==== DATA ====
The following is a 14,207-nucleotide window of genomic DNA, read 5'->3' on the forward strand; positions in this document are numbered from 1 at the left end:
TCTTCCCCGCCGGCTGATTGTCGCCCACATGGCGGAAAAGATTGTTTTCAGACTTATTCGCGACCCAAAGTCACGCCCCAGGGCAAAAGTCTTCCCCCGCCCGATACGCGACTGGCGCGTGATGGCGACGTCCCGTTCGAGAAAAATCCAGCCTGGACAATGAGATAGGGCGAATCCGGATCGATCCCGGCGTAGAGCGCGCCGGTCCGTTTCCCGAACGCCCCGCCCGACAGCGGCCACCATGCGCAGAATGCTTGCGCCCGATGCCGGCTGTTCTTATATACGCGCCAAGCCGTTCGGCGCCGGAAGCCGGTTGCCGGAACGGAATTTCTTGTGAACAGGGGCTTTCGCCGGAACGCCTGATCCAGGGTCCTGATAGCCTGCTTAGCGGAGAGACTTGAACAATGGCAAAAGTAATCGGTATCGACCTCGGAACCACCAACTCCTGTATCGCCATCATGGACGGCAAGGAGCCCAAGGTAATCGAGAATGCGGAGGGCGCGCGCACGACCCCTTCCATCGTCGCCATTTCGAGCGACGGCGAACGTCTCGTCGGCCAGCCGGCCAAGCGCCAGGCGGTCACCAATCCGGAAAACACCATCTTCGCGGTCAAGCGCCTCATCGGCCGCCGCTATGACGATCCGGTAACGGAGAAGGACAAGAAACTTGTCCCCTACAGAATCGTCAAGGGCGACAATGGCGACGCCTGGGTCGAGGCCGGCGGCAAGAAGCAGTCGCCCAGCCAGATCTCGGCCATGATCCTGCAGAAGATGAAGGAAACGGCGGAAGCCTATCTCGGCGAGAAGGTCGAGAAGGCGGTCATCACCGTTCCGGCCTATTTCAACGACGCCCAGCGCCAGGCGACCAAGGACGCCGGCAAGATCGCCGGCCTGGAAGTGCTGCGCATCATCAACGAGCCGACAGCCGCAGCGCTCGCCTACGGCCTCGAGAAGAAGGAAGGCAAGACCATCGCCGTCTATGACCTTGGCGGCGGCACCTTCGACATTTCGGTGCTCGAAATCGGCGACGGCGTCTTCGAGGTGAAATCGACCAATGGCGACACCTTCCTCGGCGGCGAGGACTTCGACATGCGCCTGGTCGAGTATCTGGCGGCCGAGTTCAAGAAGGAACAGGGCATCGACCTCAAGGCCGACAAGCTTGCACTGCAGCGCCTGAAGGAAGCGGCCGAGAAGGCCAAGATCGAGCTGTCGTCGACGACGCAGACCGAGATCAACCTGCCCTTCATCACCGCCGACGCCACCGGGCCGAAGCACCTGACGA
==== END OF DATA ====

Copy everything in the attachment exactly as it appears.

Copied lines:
The following is a 14,207-nucleotide window of genomic DNA, read 5'->3' on the forward strand; positions in this document are numbered from 1 at the left end:
TCTTCCCCGCCGGCTGATTGTCGCCCACATGGCGGAAAAGATTGTTTTCAGACTTATTCGCGACCCAAAGTCACGCCCCAGGGCAAAAGTCTTCCCCCGCCCGATACGCGACTGGCGCGTGATGGCGACGTCCCGTTCGAGAAAAATCCAGCCTGGACAATGAGATAGGGCGAATCCGGATCGATCCCGGCGTAGAGCGCGCCGGTCCGTTTCCCGAACGCCCCGCCCGACAGCGGCCACCATGCGCAGAATGCTTGCGCCCGATGCCGGCTGTTCTTATATACGCGCCAAGCCGTTCGGCGCCGGAAGCCGGTTGCCGGAACGGAATTTCTTGTGAACAGGGGCTTTCGCCGGAACGCCTGATCCAGGGTCCTGATAGCCTGCTTAGCGGAGAGACTTGAACAATGGCAAAAGTAATCGGTATCGACCTCGGAACCACCAACTCCTGTATCGCCATCATGGACGGCAAGGAGCCCAAGGTAATCGAGAATGCGGAGGGCGCGCGCACGACCCCTTCCATCGTCGCCATTTCGAGCGACGGCGAACGTCTCGTCGGCCAGCCGGCCAAGCGCCAGGCGGTCACCAATCCGGAAAACACCATCTTCGCGGTCAAGCGCCTCATCGGCCGCCGCTATGACGATCCGGTAACGGAGAAGGACAAGAAACTTGTCCCCTACAGAATCGTCAAGGGCGACAATGGCGACGCCTGGGTCGAGGCCGGCGGCAAGAAGCAGTCGCCCAGCCAGATCTCGGCCATGATCCTGCAGAAGATGAAGGAAACGGCGGAAGCCTATCTCGGCGAGAAGGTCGAGAAGGCGGTCATCACCGTTCCGGCCTATTTCAACGACGCCCAGCGCCAGGCGACCAAGGACGCCGGCAAGATCGCCGGCCTGGAAGTGCTGCGCATCATCAACGAGCCGACAGCCGCAGCGCTCGCCTACGGCCTCGAGAAGAAGGAAGGCAAGACCATCGCCGTCTATGACCTTGGCGGCGGCACCTTCGACATTTCGGTGCTCGAAATCGGCGACGGCGTCTTCGAGGTGAAATCGACCAATGGCGACACCTTCCTCGGCGGCGAGGACTTCGACATGCGCCTGGTCGAGTATCTGGCGGCCGAGTTCAAGAAGGAACAGGGCATCGACCTCAAGGCCGACAAGCTTGCACTGCAGCGCCTGAAGGAAGCGGCCGAGAAGGCCAAGATCGAGCTGTCGTCGACGACGCAGACCGAGATCAACCTGCCCTTCATCACCGCCGACGCCACCGGGCCGAAGCACCTGACGA